Happy Saturday, everyone. This is a big weekend for Star Trek fans. Be sure to check out the remastered version of “The Ultimate Computer.” I’ll definitely be watching, and hopefully I’ll have time to write a review. As you may have noticed from our front page, it’s been quite awhile since we’ve put a new one up. And now, on with the show.
Indiana Jones trailer tries to capture hearts on Valentine’s Day
It’s a little hard to believe that Indiana Jones and the Kingdom of the Crystal Skull opens in just over three months, on May 22, and there has not been a single preview trailer yet.
That finally changes on February 14 when a trailer for the fourth Indy movie debuts at theaters in front of The Spiderwick Chronicles. An online release of the trailer will follow shortly after that. Indy IV is directed by Steven Spielberg, produced by George Lucas, and stars Harrison Ford. Okay, okay, maybe that explains why it has not needed a whole lot of advance hype.
Gene Roddenberry wanted to make a Star Trek prequel movie . . . in 1968!
I’m kicking myself here, wishing I had found this. Those of you who have been visiting this site since the early days know that The Film Frontier used to be “Star Trek: The Film Frontier,” a static site that covered behind-the-scenes production information for each of the original Trek movies. I pulled those production notes, since removed, from dozens of different books and publications. One important fact from one of those reference books slipped past me.
NCC-73515, a member of the forums over on the official Star Trek movie site, mentioned in a discussion thread that The Art of Star Trek revealed that Gene Roddenberry had tossed around the idea of making a Star Trek prequel movie way back in 1968, featuring Kirk and crew at Starfleet Academy.
I figured this guy had misremembered a reference to Harve Bennett’s concept from circa-1989. Turns out that NCC-73515 was right. From page 155 of The Art of Star Trek by Judith and Garfield Reeves-Stevens (who are more than credible in the world of Star Trek):
“As early as (Star Trek‘s) third season, Gene Roddenberry had spoken of making a Star Trek motion picture. At the 1968 World Science Fiction Convention (. . .), he drew enthusiastic response when he told a rapt audience his plans for filming a prequel to the series, telling the story of how Jim Kirk and his crew had met at Starfleet Academy.”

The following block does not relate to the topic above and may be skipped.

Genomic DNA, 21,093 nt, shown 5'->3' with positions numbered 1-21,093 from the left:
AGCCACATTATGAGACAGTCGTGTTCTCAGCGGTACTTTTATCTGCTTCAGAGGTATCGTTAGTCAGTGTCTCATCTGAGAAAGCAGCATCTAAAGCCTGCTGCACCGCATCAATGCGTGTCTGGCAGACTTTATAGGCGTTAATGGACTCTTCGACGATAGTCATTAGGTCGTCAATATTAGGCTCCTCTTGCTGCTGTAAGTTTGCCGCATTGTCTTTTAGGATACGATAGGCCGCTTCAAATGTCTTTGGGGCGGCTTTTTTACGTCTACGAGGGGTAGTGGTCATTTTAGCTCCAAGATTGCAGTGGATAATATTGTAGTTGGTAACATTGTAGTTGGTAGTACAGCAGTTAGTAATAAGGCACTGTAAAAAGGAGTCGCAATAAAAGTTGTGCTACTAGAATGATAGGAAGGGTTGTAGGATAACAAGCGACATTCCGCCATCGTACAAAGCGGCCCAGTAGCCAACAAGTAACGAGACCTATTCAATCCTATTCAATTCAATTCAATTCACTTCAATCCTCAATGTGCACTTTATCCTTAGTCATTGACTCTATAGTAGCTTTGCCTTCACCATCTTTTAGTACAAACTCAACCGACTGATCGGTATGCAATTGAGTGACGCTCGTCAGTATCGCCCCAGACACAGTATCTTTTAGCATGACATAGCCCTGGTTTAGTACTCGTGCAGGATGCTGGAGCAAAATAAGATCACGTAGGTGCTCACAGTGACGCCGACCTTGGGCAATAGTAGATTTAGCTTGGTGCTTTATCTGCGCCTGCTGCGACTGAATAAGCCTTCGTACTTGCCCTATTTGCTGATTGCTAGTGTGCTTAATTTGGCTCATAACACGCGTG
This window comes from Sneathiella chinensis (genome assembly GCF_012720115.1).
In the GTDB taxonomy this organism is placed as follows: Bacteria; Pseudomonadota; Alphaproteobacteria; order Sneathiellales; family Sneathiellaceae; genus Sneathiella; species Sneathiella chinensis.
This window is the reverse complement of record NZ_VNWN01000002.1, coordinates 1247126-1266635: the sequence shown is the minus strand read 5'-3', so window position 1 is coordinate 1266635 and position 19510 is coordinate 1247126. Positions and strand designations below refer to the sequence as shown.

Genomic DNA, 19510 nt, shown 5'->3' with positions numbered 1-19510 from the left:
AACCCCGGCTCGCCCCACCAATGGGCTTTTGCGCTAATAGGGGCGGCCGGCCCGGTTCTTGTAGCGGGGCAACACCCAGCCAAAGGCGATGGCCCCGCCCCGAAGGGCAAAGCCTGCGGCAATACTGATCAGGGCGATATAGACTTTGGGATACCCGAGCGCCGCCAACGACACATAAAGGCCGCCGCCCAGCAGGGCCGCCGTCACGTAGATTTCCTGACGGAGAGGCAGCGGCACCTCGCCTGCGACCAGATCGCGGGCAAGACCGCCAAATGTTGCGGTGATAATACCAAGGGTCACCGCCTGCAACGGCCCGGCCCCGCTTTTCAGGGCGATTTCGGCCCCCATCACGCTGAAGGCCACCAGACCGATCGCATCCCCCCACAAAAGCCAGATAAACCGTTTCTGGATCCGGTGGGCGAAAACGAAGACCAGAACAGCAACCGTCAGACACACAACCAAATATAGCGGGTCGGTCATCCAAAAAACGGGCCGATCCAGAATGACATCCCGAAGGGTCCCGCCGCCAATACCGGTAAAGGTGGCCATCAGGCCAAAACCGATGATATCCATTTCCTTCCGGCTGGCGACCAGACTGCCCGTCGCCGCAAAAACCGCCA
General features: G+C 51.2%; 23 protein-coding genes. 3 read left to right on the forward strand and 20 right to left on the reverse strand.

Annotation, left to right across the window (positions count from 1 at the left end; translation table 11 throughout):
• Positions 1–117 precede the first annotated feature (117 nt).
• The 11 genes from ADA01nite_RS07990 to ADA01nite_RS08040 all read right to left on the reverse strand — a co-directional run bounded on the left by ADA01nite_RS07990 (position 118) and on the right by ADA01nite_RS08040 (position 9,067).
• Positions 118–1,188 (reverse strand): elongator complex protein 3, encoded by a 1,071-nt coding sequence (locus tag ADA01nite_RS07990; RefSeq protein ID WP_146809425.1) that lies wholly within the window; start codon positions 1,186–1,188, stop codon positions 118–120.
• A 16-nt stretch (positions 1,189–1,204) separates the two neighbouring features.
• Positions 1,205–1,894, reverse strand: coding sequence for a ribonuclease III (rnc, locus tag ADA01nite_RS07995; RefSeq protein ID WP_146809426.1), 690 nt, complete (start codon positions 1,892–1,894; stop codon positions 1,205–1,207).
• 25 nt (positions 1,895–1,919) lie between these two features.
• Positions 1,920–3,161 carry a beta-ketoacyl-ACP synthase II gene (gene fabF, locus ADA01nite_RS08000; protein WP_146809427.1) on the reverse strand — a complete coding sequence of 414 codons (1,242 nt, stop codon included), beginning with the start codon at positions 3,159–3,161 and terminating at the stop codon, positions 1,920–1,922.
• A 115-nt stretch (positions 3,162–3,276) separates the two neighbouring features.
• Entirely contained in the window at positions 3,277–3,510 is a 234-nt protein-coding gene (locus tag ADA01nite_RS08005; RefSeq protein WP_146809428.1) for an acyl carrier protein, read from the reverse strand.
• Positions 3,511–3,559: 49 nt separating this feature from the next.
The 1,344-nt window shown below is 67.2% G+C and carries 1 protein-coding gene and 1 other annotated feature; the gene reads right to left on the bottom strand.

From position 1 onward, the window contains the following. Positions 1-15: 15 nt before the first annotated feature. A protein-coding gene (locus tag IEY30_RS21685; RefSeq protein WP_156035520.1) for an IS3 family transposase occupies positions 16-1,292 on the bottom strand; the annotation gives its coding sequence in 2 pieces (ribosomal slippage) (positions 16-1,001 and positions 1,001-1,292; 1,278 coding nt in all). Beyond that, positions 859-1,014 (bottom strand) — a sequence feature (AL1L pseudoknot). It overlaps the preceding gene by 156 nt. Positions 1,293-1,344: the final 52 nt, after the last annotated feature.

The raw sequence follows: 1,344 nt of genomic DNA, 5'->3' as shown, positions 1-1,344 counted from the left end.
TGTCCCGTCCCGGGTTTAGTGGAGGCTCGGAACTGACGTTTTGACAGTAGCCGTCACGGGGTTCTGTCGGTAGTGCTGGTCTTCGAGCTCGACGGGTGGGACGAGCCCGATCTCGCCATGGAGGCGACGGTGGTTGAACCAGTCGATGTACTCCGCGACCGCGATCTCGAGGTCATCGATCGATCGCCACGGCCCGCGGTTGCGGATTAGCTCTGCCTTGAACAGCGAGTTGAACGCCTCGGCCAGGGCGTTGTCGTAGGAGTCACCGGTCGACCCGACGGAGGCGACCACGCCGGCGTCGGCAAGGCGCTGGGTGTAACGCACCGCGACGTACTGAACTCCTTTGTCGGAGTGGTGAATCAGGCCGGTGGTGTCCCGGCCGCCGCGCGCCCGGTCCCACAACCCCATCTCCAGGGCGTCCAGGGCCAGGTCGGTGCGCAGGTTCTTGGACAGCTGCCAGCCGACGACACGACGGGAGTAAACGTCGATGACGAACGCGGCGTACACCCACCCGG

Though I certainly respect Gene Roddenberry for creating Star Trek, I am not one of those fans who thinks he was a saint and looks at every Star Trek production with a critical eye of “What would Gene do?” Star Trek is a collaborative effort that many people have built and improved upon, not just Roddenberry. However, this reference is still pretty cool and a great find.
While we are on the topic of Star Trek XI, I’ll throw in a hilarious comment that I found from a movie critic previewing the most anticipated films of the year. Steve Salles, writing for Utah’s Standard Examiner, had this to say about Star Trek XI:
“The space nerds are already in a tizzy over the teaser trailer, as it shows an Enterprise being built on land and not in space dock! Plus the name is emblazoned on the ship before it’s even done! Wouldn’t Star Fleet wait to put the name on after the Rear Admiral’s final inspection!? I love it when sci-fi dweebs get frothy. It might be the only action they see this year.”
I’d call him out for being mean, except that this space geek knows Salles’ analysis is spot-on. Don’t deny it, my fellow Trekkies. (Read the entire article.)
It’s the car, right? Chicks love the car (GM Strikes Back)
About a month ago, I told you about the new Knight Rider movie coming to NBC on February 17. At that time, I mentioned that I wasn’t too happy with KITT’s new voice, not to mention his appearance as a Ford Mustang.
Turns out that the actor who was doing KITT’s voice for the 2008 movie, Will Arnett (Arrested Development, 30 Rock), has apparently been voicing GM commercials for years.
GM, which sponsored the original Knight Rider series featuring a Pontiac Trans Am, apparently asked Arnett to leave the project once they found out. Taking his place as KITT’s voice is Val Kilmer (Batman Forever, Top Gun). William Daniels (St. Elsewhere, Boy Meets World) voiced KITT in the original television series.
And the rest. . . .
· Newsarama: Geoff Johns Re-ups with DC Comics
· Newsarama: Kurt Busiek’s Superman exit interview
· Cinema Blend: Animated Star Wars in theaters?
· TrekMovie: Orci chats with fans on Star Trek XI
· IESB: Venom stand-alone film moving forward
Have a great weekend, folks. Troy the Space Geek out.